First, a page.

"We knew full well that holding Mark Melancon would have been a good return, but at the end of the day we felt this was a better return for us," Huntington said.

This was the well-traveled Melancon's fourth season in Pittsburgh after he also pitched for Houston, Boston and the Yankees.

He will move his family once more -- his wife and three kids.

"This has been a blast. Pittsburgh has a special place in heart. My family has been treated so well," Melancon said. "The experiences we've had, just running through my mind all the wild-card games, just big games that we've been in. From where we started, to where we are now, it is an honor. It is an honor to be a Pirate. We got to go through those experiences together. My teammates are my best friends."

Papelbon is 2-4 with a 4.41 ERA and has allowed eight runs and seven hits in his past three outing. Manager Dusty Baker wouldn't say earlier Saturday whether Papelbon still was his closer. Baker pulled Papelbon from a game Thursday in the ninth inning.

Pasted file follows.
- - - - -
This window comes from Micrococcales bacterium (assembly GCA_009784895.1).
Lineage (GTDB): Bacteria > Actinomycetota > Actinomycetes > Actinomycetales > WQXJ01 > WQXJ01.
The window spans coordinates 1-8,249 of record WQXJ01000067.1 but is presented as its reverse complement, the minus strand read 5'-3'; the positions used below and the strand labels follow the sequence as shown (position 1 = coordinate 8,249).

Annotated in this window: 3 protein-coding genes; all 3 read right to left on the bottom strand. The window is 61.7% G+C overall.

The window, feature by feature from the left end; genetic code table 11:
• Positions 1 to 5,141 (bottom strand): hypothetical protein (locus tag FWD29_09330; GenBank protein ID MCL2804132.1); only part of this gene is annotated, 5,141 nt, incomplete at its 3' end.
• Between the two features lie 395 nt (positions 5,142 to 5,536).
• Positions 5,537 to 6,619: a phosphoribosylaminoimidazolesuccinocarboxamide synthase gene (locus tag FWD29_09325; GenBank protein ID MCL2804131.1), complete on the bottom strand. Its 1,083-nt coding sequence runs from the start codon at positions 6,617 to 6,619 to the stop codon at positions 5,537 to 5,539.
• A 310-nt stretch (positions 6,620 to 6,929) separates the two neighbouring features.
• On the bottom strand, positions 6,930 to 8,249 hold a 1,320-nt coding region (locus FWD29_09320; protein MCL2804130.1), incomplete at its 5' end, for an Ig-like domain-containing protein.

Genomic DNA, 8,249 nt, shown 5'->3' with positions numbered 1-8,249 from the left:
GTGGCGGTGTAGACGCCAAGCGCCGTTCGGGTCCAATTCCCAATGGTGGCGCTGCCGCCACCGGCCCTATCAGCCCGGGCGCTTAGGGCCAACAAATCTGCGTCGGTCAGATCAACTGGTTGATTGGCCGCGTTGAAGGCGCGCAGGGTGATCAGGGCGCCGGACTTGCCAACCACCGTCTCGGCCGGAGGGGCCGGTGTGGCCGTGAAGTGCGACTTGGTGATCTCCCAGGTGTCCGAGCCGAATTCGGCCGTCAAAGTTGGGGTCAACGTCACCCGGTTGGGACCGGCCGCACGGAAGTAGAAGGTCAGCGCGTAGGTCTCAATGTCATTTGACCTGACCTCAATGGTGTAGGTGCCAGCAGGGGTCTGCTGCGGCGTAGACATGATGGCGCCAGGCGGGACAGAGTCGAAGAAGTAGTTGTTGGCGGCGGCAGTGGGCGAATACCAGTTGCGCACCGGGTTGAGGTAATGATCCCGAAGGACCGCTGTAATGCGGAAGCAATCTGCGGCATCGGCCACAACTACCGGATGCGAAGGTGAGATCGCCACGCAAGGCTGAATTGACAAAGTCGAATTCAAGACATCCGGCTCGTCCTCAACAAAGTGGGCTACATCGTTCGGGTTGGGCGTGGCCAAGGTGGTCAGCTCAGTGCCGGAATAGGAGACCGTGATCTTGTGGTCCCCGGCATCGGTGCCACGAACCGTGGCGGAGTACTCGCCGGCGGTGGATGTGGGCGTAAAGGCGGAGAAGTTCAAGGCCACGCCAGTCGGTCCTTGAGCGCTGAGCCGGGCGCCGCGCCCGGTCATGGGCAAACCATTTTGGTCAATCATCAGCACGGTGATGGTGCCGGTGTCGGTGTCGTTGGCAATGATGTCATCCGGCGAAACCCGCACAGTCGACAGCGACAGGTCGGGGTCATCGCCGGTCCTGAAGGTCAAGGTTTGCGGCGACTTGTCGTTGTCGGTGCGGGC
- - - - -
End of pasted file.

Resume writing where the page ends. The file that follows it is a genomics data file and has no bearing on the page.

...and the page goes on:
Rivero, a 25-year-old lefty, is 0-3 with a 4.53 ERA this season. Hearn is a 21-year-old lefty who was the Nationals' fifth-round pick in the 2015 amateur draft.

Pittsburgh will plug the 25-year-old Rivero into a seventh-inning role, with Neftali Feliz working the eighth and Tony Watson in the ninth. Watson was an All-Star in 2014 in a set-up role and will take over a position where Pittsburgh has enjoyed plenty of success during its rise from mediocrity. Each of its previous three closers: Melanon, Jason Grilli and Joel Hanrahan, made the All-Star team wearing black and gold.